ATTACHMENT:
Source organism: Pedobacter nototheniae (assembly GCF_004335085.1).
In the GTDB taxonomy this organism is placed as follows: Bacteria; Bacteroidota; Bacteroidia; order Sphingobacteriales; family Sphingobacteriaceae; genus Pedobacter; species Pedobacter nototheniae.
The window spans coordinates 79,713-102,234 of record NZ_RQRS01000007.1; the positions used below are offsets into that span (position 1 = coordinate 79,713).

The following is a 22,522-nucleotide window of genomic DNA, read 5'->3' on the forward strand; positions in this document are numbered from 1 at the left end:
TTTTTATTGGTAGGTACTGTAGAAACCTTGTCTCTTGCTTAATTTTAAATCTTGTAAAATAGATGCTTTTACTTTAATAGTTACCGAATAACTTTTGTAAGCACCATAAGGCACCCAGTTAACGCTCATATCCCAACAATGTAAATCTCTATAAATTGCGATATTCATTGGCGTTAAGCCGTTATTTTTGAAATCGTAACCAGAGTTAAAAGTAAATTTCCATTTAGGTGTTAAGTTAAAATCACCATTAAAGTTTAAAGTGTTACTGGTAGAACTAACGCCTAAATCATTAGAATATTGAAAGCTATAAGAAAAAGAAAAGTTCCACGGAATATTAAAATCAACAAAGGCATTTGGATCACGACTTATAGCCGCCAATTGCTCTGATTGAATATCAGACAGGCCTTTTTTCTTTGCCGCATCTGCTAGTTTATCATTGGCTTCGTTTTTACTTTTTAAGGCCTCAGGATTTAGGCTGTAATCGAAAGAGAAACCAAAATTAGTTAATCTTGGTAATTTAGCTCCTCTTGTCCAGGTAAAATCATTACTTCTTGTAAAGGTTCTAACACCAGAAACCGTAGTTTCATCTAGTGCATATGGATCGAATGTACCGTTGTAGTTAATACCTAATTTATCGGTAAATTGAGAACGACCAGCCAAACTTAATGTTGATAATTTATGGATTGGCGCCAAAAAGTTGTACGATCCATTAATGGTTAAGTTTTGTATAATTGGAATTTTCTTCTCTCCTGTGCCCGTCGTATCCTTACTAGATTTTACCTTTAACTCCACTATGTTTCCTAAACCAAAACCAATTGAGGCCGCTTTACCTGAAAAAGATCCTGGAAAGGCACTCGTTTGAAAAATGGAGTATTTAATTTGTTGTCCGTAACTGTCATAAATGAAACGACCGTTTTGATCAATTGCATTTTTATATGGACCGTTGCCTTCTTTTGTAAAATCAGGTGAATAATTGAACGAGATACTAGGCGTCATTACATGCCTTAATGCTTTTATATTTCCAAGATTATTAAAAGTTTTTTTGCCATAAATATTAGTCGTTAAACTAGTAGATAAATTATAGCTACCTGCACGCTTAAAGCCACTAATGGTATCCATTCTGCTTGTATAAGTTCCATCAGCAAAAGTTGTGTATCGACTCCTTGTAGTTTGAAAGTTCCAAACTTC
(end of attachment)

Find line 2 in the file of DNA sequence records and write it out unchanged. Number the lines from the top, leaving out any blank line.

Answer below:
In the GTDB taxonomy this organism is placed as follows: Bacteria; Bacteroidota; Bacteroidia; order Sphingobacteriales; family Sphingobacteriaceae; genus Pedobacter; species Pedobacter nototheniae.